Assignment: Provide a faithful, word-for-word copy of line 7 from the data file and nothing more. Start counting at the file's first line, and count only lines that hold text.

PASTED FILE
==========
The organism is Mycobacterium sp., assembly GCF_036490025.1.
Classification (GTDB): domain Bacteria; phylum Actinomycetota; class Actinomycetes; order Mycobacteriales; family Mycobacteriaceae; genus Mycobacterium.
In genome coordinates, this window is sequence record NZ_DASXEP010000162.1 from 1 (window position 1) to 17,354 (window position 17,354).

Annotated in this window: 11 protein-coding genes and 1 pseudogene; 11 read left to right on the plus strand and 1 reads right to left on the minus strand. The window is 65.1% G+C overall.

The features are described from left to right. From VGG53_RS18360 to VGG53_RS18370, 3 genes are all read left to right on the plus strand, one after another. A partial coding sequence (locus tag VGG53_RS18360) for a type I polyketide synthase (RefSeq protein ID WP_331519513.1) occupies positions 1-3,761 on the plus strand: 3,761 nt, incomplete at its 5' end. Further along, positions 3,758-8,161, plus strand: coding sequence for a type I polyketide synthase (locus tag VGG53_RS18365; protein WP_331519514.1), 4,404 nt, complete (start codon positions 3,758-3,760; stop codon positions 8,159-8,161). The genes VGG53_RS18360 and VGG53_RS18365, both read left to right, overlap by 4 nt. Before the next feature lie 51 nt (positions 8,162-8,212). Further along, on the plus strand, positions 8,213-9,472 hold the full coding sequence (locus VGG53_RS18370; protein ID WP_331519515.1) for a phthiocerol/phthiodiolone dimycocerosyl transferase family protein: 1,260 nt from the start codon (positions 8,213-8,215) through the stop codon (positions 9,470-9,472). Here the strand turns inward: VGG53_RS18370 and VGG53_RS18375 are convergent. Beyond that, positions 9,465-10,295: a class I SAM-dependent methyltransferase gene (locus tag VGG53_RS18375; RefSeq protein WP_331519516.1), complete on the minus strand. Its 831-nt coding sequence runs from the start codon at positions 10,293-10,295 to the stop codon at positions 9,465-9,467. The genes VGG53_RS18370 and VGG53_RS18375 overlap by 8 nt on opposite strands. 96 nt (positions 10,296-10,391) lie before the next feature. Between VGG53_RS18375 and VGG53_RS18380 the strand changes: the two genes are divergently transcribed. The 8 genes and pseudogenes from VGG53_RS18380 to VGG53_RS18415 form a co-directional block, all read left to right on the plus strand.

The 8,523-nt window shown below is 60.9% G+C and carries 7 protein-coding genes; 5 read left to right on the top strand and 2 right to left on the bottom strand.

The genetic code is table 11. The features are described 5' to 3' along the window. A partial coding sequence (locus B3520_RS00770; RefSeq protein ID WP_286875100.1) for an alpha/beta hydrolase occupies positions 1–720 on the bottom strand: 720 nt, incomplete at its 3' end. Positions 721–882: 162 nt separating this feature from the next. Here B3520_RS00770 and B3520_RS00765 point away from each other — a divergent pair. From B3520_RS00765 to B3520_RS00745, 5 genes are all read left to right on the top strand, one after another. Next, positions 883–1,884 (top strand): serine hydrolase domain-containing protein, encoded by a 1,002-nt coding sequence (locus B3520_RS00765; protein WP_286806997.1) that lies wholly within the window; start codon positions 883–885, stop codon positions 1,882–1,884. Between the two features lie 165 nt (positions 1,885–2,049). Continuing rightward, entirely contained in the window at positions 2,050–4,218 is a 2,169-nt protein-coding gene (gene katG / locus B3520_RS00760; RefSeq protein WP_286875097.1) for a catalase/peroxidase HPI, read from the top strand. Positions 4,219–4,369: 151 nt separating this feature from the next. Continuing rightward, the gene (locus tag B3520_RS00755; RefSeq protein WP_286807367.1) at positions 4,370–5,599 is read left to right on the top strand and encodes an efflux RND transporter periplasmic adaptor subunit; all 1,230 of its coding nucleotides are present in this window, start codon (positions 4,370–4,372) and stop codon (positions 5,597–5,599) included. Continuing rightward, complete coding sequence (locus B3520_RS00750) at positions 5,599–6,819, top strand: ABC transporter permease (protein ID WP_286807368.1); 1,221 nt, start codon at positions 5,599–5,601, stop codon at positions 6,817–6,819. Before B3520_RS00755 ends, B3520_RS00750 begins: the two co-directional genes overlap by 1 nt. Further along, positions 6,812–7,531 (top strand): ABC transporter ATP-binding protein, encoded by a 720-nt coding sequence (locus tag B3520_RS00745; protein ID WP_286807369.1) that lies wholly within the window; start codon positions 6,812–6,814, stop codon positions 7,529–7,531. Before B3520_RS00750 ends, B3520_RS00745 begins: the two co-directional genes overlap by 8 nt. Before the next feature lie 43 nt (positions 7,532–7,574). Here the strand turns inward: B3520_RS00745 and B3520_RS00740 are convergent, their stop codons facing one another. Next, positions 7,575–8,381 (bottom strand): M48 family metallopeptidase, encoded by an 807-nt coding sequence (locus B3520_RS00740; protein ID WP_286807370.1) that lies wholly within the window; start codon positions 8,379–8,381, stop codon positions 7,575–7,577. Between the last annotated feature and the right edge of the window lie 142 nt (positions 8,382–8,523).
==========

The genetic code is table 11. The features are described 5' to 3' along the window. A partial coding sequence (locus B3520_RS00770; RefSeq protein ID WP_286875100.1) for an alpha/beta hydrolase occupies positions 1–720 on the bottom strand: 720 nt, incomplete at its 3' end. Positions 721–882: 162 nt separating this feature from the next. Here B3520_RS00770 and B3520_RS00765 point away from each other — a divergent pair. From B3520_RS00765 to B3520_RS00745, 5 genes are all read left to right on the top strand, one after another. Next, positions 883–1,884 (top strand): serine hydrolase domain-containing protein, encoded by a 1,002-nt coding sequence (locus B3520_RS00765; protein WP_286806997.1) that lies wholly within the window; start codon positions 883–885, stop codon positions 1,882–1,884. Between the two features lie 165 nt (positions 1,885–2,049). Continuing rightward, entirely contained in the window at positions 2,050–4,218 is a 2,169-nt protein-coding gene (gene katG / locus B3520_RS00760; RefSeq protein WP_286875097.1) for a catalase/peroxidase HPI, read from the top strand. Positions 4,219–4,369: 151 nt separating this feature from the next. Continuing rightward, the gene (locus tag B3520_RS00755; RefSeq protein WP_286807367.1) at positions 4,370–5,599 is read left to right on the top strand and encodes an efflux RND transporter periplasmic adaptor subunit; all 1,230 of its coding nucleotides are present in this window, start codon (positions 4,370–4,372) and stop codon (positions 5,597–5,599) included. Continuing rightward, complete coding sequence (locus B3520_RS00750) at positions 5,599–6,819, top strand: ABC transporter permease (protein ID WP_286807368.1); 1,221 nt, start codon at positions 5,599–5,601, stop codon at positions 6,817–6,819. Before B3520_RS00755 ends, B3520_RS00750 begins: the two co-directional genes overlap by 1 nt. Further along, positions 6,812–7,531 (top strand): ABC transporter ATP-binding protein, encoded by a 720-nt coding sequence (locus tag B3520_RS00745; protein ID WP_286807369.1) that lies wholly within the window; start codon positions 6,812–6,814, stop codon positions 7,529–7,531. Before B3520_RS00750 ends, B3520_RS00745 begins: the two co-directional genes overlap by 8 nt. Before the next feature lie 43 nt (positions 7,532–7,574). Here the strand turns inward: B3520_RS00745 and B3520_RS00740 are convergent, their stop codons facing one another. Next, positions 7,575–8,381 (bottom strand): M48 family metallopeptidase, encoded by an 807-nt coding sequence (locus B3520_RS00740; protein ID WP_286807370.1) that lies wholly within the window; start codon positions 8,379–8,381, stop codon positions 7,575–7,577. Between the last annotated feature and the right edge of the window lie 142 nt (positions 8,382–8,523).